• I think he’s joking that the quality wasn’t really there. I haven’t been there so I can’t personalyl. It’s not an easy job programming films. I saw some amazing shorts at Slamdance in 2012. Some that blew me away so much I contacted the directors to tell them how much I loved them.

  • The guy raises a lot of important points. I learned the hard way.

    My graduating Short Film, a “Superhero Drama” shot on Super16, was simply too big for its shoes. The Short Film format is very, very different to the Feature Film format and is, in some ways, harder to execute. You just simply do not have the time for multiple characters, extensive back story and sub plots. I’m currently working on a few scripts at the moment, and most of the time I’m asking myself “Is this getting too big?” Just focus on telling a great story in the time that you have.

  • Maybe Hollywood Shorts is different, and I’m sure SunDance and certain other festivals have their merits.

    But I’m wondering why I should actually PAY to submit my film to any festival. Like, ever.

    I’ve seen the trash that wins regional film festivals; often times they look like student films. Interviews with the rapping cowboy and his family.. “Best in Show!” at Atlanta Film fest. really? I couldn’t watch more than 5 minutes without turning away.

    My “local” film festival told me quite plainly “local films aren’t the draw here”, as they took an identical film from another state.

    Many, many film festivals will only accept content through WithoutABox, and I don’t down-sample my 4K timelapse work to the 640 pixels that will fit onto the DVD format.

    Who is doing who the favor here? Why should I even bother submitting to film festivals anymore, when they so clearly resent my efforts to share my work?

    My philosophy now is to only care about a film festival if my film has been invited. I didn’t realize what a big deal it was to have my film invited to the Vermont Film Festival, otherwise I would have made a grand effort to attend in person.

    This thing should be the other way ’round. Why would I pay them to reject my film? Why would I pay them to accept my film, either? Aren’t they charging admission at the door? Wait, so they’re charging the filmmakers and the audience?

    Yeah, maybe I just don’t get it. I’ll take 100,000 views from Gizmodo over winning just about any festival except for SunDance or Cannes. At least I don’t have to pay Gizmodo for sharing my video!

    • Right on. The festivals are scams.

    • You pay them for labor basically.

      Why pay the mechanic to find out what’s wrong with your car, if he ends up telling you nothing is wrong with it?

      Labor. Simple as that really.

    • Hello Daniel, you said you would take 100,000 views on Gizmodo than paying a festival to get your your film screened. That said isn’t the reason most film makes submit their film to festivals is to get it seen in hopes to receive exposure or recognition?

      I personally have performed in some films (shorts included) that I never saw or they never got seen outside my local area.

      How did you get invited to the Vermont Festival? Was it due to the success of your project on Gizmodo?

  • I would think that films with bad sound (kinda like in these videos) would probably raise a flag.

  • I’ve been thinking about and studying this a lot lately because I’m trying to decide on my next project. I think the way to go with shorts is to come up with all that backstory, and just hint at it.

    Look at the last episode of The Walking Dead (“Clear”). IMO one of the best episodes they’ve had and an example of what I mean. Without getting into spoilers, the most compelling parts were two people talking. (one actor was particularly great). They talked about things that happened in the past, things that you would have seen if you had been watching the show from the beginning, but you didn’t feel lost. In fact I think it was MORE compelling because there were no flashbacks and your brain was engaged.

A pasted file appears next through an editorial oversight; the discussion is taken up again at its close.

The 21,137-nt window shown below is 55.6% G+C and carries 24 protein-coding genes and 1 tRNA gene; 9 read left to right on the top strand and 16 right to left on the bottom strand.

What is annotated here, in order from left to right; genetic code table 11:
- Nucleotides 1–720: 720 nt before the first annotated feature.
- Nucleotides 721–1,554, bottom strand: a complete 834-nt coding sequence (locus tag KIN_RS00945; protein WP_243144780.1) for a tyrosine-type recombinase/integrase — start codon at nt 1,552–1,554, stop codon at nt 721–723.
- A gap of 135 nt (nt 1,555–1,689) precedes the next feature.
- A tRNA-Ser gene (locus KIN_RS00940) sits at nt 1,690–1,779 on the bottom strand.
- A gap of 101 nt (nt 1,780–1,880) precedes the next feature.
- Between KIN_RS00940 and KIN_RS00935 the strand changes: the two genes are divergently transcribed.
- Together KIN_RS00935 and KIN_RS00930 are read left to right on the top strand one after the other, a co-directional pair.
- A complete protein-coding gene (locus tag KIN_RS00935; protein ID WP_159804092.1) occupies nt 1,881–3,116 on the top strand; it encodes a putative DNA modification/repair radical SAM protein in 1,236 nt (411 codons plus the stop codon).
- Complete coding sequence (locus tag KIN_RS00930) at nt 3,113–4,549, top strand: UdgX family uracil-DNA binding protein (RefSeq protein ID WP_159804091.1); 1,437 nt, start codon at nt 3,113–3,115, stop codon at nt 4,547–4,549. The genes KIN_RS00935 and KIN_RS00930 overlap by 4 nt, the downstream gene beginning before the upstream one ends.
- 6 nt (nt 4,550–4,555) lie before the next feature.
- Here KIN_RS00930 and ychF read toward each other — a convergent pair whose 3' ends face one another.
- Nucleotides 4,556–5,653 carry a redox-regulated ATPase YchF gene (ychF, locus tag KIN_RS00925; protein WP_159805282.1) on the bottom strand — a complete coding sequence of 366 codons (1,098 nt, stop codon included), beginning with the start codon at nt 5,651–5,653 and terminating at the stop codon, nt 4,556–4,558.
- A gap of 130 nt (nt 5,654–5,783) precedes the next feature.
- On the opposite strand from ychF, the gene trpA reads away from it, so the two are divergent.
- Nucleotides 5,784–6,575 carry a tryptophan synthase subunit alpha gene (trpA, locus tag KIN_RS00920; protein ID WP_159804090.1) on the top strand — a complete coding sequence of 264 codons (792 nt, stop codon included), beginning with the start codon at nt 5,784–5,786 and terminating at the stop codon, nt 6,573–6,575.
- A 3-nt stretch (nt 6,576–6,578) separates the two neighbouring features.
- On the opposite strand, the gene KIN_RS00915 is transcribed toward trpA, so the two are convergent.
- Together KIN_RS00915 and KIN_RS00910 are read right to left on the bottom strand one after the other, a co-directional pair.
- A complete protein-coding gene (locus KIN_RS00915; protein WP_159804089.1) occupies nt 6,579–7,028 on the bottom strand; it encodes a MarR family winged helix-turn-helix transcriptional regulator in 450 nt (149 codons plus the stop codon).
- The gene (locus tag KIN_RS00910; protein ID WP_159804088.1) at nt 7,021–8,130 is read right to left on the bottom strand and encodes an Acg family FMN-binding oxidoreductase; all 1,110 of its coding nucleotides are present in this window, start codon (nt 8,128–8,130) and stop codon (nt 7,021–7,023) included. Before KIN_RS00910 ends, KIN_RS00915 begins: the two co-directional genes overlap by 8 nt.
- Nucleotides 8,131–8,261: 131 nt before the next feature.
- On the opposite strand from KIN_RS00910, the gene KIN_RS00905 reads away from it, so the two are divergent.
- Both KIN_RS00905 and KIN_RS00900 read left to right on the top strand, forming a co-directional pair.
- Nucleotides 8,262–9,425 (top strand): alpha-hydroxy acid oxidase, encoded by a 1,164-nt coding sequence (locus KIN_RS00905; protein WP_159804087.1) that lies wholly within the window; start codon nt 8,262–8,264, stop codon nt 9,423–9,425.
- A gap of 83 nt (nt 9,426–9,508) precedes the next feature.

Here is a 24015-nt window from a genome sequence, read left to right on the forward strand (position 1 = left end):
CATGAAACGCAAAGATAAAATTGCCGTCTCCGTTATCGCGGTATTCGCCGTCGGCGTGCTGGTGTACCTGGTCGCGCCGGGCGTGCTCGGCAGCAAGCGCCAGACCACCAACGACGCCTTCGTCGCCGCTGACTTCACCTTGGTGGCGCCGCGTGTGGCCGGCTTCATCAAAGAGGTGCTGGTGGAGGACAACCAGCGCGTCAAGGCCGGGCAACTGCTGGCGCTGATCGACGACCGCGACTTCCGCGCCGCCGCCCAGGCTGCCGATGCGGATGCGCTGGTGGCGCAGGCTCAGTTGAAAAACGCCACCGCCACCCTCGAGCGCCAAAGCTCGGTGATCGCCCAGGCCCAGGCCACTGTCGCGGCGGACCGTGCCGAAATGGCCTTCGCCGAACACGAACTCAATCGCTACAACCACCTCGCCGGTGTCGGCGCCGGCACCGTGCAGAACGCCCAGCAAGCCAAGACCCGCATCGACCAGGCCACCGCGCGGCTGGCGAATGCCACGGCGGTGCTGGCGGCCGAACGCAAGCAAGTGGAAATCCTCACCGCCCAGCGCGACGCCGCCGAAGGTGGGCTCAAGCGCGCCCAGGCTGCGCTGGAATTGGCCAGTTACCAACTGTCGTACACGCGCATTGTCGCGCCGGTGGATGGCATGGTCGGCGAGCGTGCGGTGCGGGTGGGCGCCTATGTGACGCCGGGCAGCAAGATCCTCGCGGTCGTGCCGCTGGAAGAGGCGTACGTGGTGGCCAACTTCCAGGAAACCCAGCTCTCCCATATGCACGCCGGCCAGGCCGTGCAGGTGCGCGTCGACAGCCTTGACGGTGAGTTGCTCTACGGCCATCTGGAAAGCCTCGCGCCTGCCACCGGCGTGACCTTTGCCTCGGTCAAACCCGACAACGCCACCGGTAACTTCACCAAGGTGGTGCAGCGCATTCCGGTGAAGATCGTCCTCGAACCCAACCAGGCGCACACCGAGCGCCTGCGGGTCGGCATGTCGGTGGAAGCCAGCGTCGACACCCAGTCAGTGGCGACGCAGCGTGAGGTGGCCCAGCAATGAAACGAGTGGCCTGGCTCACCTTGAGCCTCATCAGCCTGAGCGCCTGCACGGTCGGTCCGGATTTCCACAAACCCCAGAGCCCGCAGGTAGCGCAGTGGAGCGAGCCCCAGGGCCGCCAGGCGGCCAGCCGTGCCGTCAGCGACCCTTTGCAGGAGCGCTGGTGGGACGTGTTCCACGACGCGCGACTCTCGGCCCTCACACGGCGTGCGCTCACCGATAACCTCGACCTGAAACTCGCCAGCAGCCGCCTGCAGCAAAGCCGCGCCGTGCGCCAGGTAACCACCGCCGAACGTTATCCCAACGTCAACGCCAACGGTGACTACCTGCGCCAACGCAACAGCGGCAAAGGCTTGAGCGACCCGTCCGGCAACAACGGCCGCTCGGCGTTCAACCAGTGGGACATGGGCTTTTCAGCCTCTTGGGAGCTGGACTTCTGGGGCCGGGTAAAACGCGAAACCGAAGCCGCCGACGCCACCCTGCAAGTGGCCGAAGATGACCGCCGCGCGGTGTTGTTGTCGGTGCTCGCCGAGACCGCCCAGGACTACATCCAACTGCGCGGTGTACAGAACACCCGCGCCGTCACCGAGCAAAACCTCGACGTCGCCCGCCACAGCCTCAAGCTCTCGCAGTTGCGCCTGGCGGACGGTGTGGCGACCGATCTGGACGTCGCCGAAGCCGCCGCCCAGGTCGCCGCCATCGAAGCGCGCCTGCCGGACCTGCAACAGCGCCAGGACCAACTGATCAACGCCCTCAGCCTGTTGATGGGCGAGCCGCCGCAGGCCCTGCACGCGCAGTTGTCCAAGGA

• I’m still curious to hear from Koo, what happens if the short doesn’t turn out well? For whatever reason it doesn’t connect or the performances just don’t do it, etc..

    You basically have almost no chance of making the feature at that point or raising further money.

    Granted you’ll still have the $90,000 to make your film, but as you’ve eluded to, that’s not going to be enough to make the feature.

    Just curious if you’ve thought of that aspect? Not to be a complete pessimist, but was just curious because I had your idea of making a short based off a feature and was talked out of it by producers who said if the short doesn’t work, kiss the feature good bye.

  • Film shorts are very similar to movie trailers except with condensed continuity. I’ve had decent luck using that concept. Start fast, build, keep it severely focused and end with a nail-biting teaser. Always ensure production quality is top notch. For credits (if they’re required by contract), put them on the paper label attached to the outside of the protective case. Use a magic marker to identify whatever media is used so it can be ID’d if separated from the protective case. As for budget, ensure a fair amount is spent on quality editing. Sure, it’s hard — but it’s not impossible.

  • Yeah my film is nearing 26 minutes and I’ve even submitted it to ones that have the 45 minute cap and I’ve even been rejected by those. Two of my film’s actors got nominated for the Young Artist Awards for their performances in my film and I’ve barely heard any negative feedback from anyone I’ve shown the film to and the film is even streaming on a major Hollywood producer’s website. Yet, it’s been rejected from every festival entered. It’s part of the game I guess. I’ve been told by other filmmakers that the festival circuit is worthless now and the best way to show your film is online to get noticed. Has anyone else gone this route?

  • This guy is talking rubbish. 9/10 most festivals have already preselected shorts before they even declare any deadlline. I know this as I have had films selected even before any deadline was announced. This is know in festival terms as an invitation. Also, the big corporate events normally select shorts that are associated with company’s which normally fund the festival. y best advice if you are making an independent short is to research free festivals and email them a months (If not a year) before the festival and make them aware of the film. Only pay money if they offer to screen your film, otherwise it is not worth your while to submit as not only is that burning money from your pocket but most likely the festival has already preselected its shorts. This is done to make sure the festival to make a profit incase there is a low turnout in submissions.